- Motif Bio plc's skin infection drug met the primary endpoint of a Phase 3 study, setting it up for a U.S. regulatory filing in early 2018.
- Iclaprim demonstrated non-inferiority in treating acute bacterial skin and skin structure infections (ABSSSI) compared to the current standard of care, vancomycin. Of the roughly 300 patients in the REVIVE-2 study who took Motif's drug, 78% saw their skin lesions get smaller within two to three days following administration. That percentage remained the same seven to 14 days after patients stopped receiving therapy.
- The REVIVE-2 results reaffirm those from another, almost identical investigation called REVIVE-1. Topline data from that late-stage trial came out earlier this year, and showed iclaprim was non-inferior to vancomycin at both the early clinical response and clinical cure points of the investigation.
One of — if not the — biggest threats to global health is antibiotic resistant bacteria. At least 700,000 people die from drug resistant diseases each year, according to a 2016 report from The Review on Antimicrobial Resistance, a research organization commission by the U.K. Prime Minister. The Review also anticipates that, by 2050, a person will die every three seconds from such illnesses.
Sensing the threat, pharmaceutical manufacturers have doubled down on developing antibiotics. Early last year, a coalition of more than 80 drugmakers, including big names like Pfizer Inc., Novartis AG and Johnson & Johnson, urged governments to work on making antibiotics a more central focus.
"We support the increasing recognition that the value assigned to antibiotics and diagnostics often does not reflect the benefits they bring to society, nor the investment required for their creation," the coalition said. "Therefore, we call on governments to commit to allocating the funds needed to create a sustainable and predictable market for these technologies while also implementing the measures needed to safeguard the effectiveness of antibiotics."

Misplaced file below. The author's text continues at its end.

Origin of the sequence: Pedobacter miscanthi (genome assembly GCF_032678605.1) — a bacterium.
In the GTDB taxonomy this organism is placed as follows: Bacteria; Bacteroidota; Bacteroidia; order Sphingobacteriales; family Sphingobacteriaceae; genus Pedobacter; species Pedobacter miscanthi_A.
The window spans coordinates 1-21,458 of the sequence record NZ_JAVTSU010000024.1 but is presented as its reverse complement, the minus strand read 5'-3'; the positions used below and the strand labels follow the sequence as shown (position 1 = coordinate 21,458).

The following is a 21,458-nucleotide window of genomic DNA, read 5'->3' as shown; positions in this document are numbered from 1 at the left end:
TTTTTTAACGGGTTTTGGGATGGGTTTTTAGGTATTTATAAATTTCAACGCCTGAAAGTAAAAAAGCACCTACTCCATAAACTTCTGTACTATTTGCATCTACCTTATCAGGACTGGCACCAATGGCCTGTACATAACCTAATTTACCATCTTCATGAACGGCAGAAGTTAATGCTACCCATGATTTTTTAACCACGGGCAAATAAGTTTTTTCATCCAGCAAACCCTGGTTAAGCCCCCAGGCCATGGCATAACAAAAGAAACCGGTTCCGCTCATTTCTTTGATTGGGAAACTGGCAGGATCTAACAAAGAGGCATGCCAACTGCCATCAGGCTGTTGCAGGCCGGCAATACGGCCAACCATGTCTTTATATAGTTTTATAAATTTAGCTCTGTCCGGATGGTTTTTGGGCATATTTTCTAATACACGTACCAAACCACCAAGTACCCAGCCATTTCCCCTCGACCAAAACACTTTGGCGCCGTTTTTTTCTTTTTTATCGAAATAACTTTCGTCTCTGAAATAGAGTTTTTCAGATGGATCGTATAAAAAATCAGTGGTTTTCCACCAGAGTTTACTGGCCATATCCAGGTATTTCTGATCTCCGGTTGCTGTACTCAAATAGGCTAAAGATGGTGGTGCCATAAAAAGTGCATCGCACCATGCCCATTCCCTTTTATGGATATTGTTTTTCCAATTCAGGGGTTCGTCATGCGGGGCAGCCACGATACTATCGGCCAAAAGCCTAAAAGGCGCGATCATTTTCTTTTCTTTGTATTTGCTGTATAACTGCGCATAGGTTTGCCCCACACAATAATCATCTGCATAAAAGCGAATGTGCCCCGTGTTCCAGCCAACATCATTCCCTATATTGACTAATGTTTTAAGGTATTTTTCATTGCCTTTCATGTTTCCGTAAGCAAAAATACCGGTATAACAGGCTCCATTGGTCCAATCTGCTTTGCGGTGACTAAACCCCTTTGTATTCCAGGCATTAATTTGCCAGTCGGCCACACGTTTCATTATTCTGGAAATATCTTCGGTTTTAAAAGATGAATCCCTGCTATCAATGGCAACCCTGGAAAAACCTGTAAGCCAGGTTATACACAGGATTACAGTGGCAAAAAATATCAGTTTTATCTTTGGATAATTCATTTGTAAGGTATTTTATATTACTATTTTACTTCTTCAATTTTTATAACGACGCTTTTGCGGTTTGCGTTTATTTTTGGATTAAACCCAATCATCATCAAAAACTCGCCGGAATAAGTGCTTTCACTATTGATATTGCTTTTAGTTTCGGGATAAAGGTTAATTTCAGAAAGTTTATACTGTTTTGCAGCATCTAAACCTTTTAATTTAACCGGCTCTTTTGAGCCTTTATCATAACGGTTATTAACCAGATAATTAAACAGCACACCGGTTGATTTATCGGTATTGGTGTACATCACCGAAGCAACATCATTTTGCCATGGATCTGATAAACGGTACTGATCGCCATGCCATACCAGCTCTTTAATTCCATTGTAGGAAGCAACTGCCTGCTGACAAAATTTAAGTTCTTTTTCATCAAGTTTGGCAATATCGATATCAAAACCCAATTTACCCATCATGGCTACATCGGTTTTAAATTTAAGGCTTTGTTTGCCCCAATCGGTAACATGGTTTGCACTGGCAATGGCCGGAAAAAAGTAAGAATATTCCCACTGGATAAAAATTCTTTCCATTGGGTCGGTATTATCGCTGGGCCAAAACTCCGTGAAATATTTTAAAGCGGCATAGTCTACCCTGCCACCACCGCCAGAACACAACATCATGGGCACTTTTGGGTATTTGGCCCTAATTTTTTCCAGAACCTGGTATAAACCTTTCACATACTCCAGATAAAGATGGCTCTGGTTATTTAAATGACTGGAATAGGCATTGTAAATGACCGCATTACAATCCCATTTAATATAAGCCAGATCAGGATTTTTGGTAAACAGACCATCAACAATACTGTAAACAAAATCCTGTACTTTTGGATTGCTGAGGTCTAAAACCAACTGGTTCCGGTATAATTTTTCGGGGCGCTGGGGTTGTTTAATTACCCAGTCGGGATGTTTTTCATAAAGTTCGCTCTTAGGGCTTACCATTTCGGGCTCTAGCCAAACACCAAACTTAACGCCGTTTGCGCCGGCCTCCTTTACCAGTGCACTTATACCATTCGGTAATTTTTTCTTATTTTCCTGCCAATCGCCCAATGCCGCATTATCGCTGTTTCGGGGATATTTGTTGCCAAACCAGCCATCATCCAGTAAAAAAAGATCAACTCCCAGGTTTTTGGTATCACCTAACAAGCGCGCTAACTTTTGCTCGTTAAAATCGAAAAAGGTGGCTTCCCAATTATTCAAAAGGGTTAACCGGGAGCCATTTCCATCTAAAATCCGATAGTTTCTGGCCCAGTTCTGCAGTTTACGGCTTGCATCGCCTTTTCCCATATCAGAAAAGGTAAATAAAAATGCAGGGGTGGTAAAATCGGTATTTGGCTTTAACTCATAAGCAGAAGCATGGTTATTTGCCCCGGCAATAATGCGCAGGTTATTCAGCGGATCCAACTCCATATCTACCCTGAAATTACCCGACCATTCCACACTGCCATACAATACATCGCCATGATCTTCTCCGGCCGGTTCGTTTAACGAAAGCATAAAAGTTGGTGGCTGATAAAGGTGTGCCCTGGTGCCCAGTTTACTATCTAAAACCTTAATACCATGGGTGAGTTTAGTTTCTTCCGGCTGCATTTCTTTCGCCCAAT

Biotechs have also actively pursued new treatments for infection. In July, Tetraphase Pharmaceuticals unveiled positive data from a late-stage study showing its antibiotic eravacycline was non-inferior to Merrem (meropenem) in treating patients with complicated intra-abdominal infections (cIAI). Melinta Therapeutics' Baxdela (delafloxacin) also locked down approval from the Food and Drug Administration this summer as a drug for adults with ABSSSI stemming from susceptible bacteria.
As for Motif's drug, the company touted the drug's similar safety and efficacy profile to vancomycin. Under a previous owner, iclaprim was rejected for not having enough data to show the drug actually worked and didn't pose an elevated risk of death.
“We believe that iclaprim, if approved, could be an important option for patients with ABSSSI, especially for those patients who may also have kidney disease, with or without diabetes," Motif CEO Graham Lumsden said in an Oct. 4 statement, adding that up to 26% of the ABSSSI population hospitalized annually has kidney disease.
"Unlike current standard of care antibiotics, in clinical trials to date, kidney toxicity has not been observed with iclaprim and dosage adjustment has not been required in patients with renal impairment. Iclaprim may be an important option for the growing population of patients with ABSSSI and kidney disease who need a safe and effective antibiotic targeting Gram-positive bacteria, including MRSA," he added.
U.K.-based Motif watched its shares rise more than 20% to £44.50 ($58.40) following the news. The company's stock also trades on the NASDAQ, though shares were down about 9% Wednesday.